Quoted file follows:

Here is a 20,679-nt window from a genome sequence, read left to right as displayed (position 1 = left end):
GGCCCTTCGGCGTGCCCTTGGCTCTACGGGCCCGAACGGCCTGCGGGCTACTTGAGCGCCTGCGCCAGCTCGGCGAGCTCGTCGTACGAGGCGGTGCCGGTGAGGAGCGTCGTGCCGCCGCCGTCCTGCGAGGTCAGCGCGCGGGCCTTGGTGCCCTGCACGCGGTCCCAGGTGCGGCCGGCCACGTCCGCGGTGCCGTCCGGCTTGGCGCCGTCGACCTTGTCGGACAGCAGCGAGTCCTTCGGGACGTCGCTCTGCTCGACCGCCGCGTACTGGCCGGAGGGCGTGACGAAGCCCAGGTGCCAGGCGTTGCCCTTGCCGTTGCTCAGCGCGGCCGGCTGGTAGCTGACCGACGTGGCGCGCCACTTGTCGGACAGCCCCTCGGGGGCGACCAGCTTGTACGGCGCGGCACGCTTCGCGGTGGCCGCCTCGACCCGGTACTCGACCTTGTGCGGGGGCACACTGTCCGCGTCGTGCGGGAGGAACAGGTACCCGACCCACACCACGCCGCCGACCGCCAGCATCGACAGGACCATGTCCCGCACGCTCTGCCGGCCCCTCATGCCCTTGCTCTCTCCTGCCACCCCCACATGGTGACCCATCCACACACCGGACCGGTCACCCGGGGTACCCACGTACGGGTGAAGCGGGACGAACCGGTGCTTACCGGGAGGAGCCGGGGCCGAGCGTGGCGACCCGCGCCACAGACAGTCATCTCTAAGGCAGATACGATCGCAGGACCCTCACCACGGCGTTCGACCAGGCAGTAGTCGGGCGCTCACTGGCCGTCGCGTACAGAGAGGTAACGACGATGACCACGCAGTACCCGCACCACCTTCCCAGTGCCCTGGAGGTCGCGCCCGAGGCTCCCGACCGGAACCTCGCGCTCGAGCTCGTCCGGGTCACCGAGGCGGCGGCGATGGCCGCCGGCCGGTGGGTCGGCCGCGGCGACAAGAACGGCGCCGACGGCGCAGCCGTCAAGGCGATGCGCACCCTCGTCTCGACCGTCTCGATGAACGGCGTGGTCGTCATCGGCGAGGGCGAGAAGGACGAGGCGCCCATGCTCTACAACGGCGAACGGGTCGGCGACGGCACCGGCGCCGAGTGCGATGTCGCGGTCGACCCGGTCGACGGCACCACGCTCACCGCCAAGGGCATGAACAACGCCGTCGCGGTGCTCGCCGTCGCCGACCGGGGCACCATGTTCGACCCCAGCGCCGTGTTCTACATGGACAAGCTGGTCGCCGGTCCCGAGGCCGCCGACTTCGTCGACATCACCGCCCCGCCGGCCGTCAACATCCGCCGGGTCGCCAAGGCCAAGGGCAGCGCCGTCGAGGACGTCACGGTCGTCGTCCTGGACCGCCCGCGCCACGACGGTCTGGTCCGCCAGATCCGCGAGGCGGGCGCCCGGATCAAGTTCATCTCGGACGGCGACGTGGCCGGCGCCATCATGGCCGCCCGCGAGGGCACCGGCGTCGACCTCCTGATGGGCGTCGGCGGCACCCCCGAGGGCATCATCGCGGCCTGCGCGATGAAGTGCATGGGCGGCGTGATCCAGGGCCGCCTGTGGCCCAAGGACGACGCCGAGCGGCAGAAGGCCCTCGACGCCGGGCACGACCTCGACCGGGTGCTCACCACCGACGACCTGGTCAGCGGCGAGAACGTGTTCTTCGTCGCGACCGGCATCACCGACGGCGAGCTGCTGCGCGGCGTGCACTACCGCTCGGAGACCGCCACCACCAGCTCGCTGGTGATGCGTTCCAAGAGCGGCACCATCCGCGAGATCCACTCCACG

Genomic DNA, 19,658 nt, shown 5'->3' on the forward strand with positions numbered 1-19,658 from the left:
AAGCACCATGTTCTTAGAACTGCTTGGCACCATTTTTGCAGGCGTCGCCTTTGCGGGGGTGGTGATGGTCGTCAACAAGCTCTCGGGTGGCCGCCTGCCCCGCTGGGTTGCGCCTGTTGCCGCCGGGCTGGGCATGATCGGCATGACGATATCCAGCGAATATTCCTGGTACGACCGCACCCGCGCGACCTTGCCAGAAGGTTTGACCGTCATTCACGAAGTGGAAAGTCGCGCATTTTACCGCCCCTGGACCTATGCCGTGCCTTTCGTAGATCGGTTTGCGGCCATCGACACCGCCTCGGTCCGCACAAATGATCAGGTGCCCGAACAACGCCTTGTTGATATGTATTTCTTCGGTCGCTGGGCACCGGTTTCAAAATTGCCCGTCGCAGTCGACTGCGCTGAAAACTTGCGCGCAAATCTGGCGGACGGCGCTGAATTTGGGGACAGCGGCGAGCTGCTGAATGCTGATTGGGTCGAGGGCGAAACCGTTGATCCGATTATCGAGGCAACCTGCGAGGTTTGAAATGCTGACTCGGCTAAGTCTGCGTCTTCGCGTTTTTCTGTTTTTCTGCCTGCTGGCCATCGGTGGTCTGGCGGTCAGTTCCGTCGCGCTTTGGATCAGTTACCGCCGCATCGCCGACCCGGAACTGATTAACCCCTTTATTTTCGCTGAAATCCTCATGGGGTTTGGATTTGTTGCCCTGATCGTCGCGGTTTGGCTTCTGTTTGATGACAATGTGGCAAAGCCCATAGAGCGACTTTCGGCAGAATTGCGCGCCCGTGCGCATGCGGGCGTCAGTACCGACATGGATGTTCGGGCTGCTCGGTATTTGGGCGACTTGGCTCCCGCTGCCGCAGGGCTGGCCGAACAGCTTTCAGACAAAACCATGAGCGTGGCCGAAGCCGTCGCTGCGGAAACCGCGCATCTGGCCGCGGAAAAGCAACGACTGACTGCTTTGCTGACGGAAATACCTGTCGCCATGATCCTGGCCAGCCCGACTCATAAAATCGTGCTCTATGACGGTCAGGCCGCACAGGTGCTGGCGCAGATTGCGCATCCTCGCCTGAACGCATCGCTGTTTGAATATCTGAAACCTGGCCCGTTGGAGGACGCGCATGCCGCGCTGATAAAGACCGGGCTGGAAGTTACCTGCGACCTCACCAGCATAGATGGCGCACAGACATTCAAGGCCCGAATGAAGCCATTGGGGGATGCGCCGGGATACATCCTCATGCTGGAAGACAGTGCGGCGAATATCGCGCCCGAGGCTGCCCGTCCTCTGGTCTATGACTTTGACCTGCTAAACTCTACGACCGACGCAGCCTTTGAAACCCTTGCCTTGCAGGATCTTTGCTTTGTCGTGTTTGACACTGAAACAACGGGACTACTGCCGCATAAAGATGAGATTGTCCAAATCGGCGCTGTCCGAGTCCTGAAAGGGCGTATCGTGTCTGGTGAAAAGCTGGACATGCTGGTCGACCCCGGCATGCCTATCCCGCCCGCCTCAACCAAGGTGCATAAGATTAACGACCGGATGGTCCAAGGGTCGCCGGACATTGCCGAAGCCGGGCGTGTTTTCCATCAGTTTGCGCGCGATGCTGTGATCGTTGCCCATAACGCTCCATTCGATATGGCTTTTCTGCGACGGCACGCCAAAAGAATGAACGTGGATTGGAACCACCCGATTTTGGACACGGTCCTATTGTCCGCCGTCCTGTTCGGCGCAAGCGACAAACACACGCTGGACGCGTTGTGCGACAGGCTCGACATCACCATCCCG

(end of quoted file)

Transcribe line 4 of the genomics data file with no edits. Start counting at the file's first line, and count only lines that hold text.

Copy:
AAGCACCATGTTCTTAGAACTGCTTGGCACCATTTTTGCAGGCGTCGCCTTTGCGGGGGTGGTGATGGTCGTCAACAAGCTCTCGGGTGGCCGCCTGCCCCGCTGGGTTGCGCCTGTTGCCGCCGGGCTGGGCATGATCGGCATGACGATATCCAGCGAATATTCCTGGTACGACCGCACCCGCGCGACCTTGCCAGAAGGTTTGACCGTCATTCACGAAGTGGAAAGTCGCGCATTTTACCGCCCCTGGACCTATGCCGTGCCTTTCGTAGATCGGTTTGCGGCCATCGACACCGCCTCGGTCCGCACAAATGATCAGGTGCCCGAACAACGCCTTGTTGATATGTATTTCTTCGGTCGCTGGGCACCGGTTTCAAAATTGCCCGTCGCAGTCGACTGCGCTGAAAACTTGCGCGCAAATCTGGCGGACGGCGCTGAATTTGGGGACAGCGGCGAGCTGCTGAATGCTGATTGGGTCGAGGGCGAAACCGTTGATCCGATTATCGAGGCAACCTGCGAGGTTTGAAATGCTGACTCGGCTAAGTCTGCGTCTTCGCGTTTTTCTGTTTTTCTGCCTGCTGGCCATCGGTGGTCTGGCGGTCAGTTCCGTCGCGCTTTGGATCAGTTACCGCCGCATCGCCGACCCGGAACTGATTAACCCCTTTATTTTCGCTGAAATCCTCATGGGGTTTGGATTTGTTGCCCTGATCGTCGCGGTTTGGCTTCTGTTTGATGACAATGTGGCAAAGCCCATAGAGCGACTTTCGGCAGAATTGCGCGCCCGTGCGCATGCGGGCGTCAGTACCGACATGGATGTTCGGGCTGCTCGGTATTTGGGCGACTTGGCTCCCGCTGCCGCAGGGCTGGCCGAACAGCTTTCAGACAAAACCATGAGCGTGGCCGAAGCCGTCGCTGCGGAAACCGCGCATCTGGCCGCGGAAAAGCAACGACTGACTGCTTTGCTGACGGAAATACCTGTCGCCATGATCCTGGCCAGCCCGACTCATAAAATCGTGCTCTATGACGGTCAGGCCGCACAGGTGCTGGCGCAGATTGCGCATCCTCGCCTGAACGCATCGCTGTTTGAATATCTGAAACCTGGCCCGTTGGAGGACGCGCATGCCGCGCTGATAAAGACCGGGCTGGAAGTTACCTGCGACCTCACCAGCATAGATGGCGCACAGACATTCAAGGCCCGAATGAAGCCATTGGGGGATGCGCCGGGATACATCCTCATGCTGGAAGACAGTGCGGCGAATATCGCGCCCGAGGCTGCCCGTCCTCTGGTCTATGACTTTGACCTGCTAAACTCTACGACCGACGCAGCCTTTGAAACCCTTGCCTTGCAGGATCTTTGCTTTGTCGTGTTTGACACTGAAACAACGGGACTACTGCCGCATAAAGATGAGATTGTCCAAATCGGCGCTGTCCGAGTCCTGAAAGGGCGTATCGTGTCTGGTGAAAAGCTGGACATGCTGGTCGACCCCGGCATGCCTATCCCGCCCGCCTCAACCAAGGTGCATAAGATTAACGACCGGATGGTCCAAGGGTCGCCGGACATTGCCGAAGCCGGGCGTGTTTTCCATCAGTTTGCGCGCGATGCTGTGATCGTTGCCCATAACGCTCCATTCGATATGGCTTTTCTGCGACGGCACGCCAAAAGAATGAACGTGGATTGGAACCACCCGATTTTGGACACGGTCCTATTGTCCGCCGTCCTGTTCGGCGCAAGCGACAAACACACGCTGGACGCGTTGTGCGACAGGCTCGACATCACCATCCCG